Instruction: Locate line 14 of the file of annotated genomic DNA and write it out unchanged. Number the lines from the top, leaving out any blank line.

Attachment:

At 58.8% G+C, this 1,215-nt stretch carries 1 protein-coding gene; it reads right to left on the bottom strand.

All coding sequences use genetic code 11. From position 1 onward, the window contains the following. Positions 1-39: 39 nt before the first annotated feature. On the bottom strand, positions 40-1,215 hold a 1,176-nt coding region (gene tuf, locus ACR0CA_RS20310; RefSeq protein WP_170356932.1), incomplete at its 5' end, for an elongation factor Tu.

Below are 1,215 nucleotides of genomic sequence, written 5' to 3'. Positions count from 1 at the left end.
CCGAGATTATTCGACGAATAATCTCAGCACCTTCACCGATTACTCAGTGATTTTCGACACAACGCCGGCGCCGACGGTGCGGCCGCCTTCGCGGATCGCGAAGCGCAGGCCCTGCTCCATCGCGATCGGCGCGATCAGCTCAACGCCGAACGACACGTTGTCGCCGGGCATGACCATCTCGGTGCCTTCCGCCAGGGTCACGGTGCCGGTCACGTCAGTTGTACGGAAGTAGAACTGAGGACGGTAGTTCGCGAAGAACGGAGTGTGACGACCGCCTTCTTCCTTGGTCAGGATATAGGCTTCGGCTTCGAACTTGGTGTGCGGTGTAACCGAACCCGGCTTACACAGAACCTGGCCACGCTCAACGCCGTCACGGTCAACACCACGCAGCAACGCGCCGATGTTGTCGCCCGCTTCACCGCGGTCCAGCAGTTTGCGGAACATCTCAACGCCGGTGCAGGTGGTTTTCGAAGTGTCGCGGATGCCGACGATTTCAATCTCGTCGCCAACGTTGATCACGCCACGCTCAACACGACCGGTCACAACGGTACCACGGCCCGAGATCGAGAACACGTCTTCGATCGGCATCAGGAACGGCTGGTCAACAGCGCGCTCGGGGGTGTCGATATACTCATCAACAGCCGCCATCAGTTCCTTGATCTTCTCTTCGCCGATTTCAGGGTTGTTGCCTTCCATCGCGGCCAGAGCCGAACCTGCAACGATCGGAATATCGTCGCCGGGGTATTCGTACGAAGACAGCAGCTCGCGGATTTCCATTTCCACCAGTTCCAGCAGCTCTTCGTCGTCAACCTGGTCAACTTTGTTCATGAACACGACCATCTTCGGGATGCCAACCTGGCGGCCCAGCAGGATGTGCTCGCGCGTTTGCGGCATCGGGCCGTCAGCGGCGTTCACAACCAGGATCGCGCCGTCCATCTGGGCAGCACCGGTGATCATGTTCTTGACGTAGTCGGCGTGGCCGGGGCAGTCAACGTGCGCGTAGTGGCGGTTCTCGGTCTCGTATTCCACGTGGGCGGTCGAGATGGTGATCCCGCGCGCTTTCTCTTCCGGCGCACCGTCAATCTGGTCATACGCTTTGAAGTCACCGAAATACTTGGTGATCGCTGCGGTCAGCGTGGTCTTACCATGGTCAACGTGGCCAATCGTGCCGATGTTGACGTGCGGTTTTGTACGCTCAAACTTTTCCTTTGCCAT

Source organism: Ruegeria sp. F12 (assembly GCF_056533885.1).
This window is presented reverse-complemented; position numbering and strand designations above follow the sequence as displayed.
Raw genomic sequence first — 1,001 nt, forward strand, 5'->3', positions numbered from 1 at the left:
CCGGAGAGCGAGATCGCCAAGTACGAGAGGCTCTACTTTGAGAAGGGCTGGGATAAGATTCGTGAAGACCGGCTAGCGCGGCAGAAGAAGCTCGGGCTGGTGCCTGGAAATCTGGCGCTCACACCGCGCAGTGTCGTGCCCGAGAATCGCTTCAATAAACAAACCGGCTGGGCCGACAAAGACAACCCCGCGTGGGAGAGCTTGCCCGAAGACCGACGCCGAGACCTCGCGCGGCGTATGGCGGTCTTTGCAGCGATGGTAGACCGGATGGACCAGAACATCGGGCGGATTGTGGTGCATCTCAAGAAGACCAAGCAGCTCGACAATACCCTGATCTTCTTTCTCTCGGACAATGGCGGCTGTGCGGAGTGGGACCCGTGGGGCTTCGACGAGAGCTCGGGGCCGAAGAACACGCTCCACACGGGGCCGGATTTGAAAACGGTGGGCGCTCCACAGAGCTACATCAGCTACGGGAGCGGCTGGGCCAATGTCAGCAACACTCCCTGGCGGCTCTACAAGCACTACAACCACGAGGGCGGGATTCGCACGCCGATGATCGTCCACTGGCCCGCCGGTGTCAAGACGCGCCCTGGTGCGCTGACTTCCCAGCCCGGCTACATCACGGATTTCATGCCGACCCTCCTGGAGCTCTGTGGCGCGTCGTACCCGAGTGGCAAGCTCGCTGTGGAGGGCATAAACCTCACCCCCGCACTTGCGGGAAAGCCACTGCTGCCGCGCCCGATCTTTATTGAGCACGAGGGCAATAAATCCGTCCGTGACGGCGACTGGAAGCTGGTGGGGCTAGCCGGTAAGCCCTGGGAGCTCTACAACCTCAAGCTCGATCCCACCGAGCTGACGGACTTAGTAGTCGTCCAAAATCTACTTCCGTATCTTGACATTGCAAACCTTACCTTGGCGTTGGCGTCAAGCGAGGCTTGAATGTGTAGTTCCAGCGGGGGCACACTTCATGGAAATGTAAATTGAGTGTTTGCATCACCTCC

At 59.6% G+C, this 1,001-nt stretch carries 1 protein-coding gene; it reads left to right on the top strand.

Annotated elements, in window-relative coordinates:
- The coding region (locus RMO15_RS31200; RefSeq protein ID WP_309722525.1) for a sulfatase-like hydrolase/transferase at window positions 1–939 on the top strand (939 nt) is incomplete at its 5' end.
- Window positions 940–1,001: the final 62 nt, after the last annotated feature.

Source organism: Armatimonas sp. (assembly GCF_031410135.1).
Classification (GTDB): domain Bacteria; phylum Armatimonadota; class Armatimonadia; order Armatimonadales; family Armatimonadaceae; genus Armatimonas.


Classification (GTDB): domain Bacteria; phylum Armatimonadota; class Armatimonadia; order Armatimonadales; family Armatimonadaceae; genus Armatimonas.